Those examples show that different professions are involved in a successful localisation project.
This is why EHLION works with a team of qualified translator, web developers and IT experts on your localisation project. And of course, we will also help you with the search engine optimization (SEO translations) of your content for a new target audience.

If you want to expand internationally and are looking for a partner to help you achieve that, contact us for a free initial consultation. We offer a wide range of localisation services, from website localisation over app localisation to software localisation.

Localisation gone wrong

Sometimes the best way to show why something is important is to take a look at what happens, when it was done wrong or simply not done at all. Here are some real-life examples for localisation gone wrong.

Let’s start with some examples of what can go wrong when you opt for translation, when in reality localisation was needed.

American Airlines used the slogan “Fly in Leather” to introduce their first-class leather seats. For the Mexican market they used the literal translation “Vuela en cuero” which can also be understood as “fly naked”.

When it comes to creating a slogan for different target markets a lot of creativity is required as word plays or idioms often don’t have the same effect when translated or they simply can’t be translated. In those cases, it makes sense to consider a transcreation. Read all about transcreation in our magazine article “What is transcreation?”.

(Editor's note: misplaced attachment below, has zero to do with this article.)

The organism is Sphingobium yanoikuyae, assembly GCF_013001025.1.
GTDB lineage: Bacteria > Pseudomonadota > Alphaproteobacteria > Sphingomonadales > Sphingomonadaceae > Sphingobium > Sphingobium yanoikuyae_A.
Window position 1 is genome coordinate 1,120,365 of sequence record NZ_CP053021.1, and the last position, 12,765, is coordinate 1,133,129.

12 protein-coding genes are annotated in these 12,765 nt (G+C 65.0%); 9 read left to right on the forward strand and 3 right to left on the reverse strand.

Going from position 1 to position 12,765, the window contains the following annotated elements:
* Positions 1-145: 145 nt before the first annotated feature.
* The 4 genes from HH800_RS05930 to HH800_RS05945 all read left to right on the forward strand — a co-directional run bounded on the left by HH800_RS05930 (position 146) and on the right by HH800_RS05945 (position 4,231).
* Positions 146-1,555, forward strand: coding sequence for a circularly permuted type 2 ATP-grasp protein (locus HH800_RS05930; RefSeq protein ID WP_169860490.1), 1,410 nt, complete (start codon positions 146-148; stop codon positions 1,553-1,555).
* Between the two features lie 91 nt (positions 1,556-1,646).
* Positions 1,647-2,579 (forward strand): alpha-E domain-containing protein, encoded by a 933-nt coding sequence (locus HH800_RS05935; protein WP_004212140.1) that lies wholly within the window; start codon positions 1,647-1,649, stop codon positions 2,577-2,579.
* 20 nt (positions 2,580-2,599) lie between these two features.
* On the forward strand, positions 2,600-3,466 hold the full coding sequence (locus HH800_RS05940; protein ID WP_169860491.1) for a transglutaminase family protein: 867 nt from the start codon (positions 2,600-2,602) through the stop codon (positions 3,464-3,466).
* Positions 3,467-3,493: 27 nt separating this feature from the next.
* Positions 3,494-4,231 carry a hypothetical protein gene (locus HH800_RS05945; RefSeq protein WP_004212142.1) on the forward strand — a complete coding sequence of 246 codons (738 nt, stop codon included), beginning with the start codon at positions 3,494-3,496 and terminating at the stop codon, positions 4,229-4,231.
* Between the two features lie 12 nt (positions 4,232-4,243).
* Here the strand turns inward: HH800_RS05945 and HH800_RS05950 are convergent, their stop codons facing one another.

At some point during localisation process, the company has to face the question: should we change the brand name or the product name or should we keep it?  This is especially relevant, when the original name is hard to pronounce or associated with something that doesn’t support the brand identity.

Especially car companies didn’t do well in the past when it came to that. They didn’t change the name for their new car model. In retrospect they probably wish they had.

When Ford launched its Pinto in Brazil it was mocked, because in Brazilian Portuguese “pinto” is also a reference to small male genitalia.

The Chevrolet model “Nova” did do much better on the Latin American market, which isn’t really a surprise for Spanish speakers, because “no va” can be translated as “does not work” (literally: it’s not going).

Localisation vs. internationalization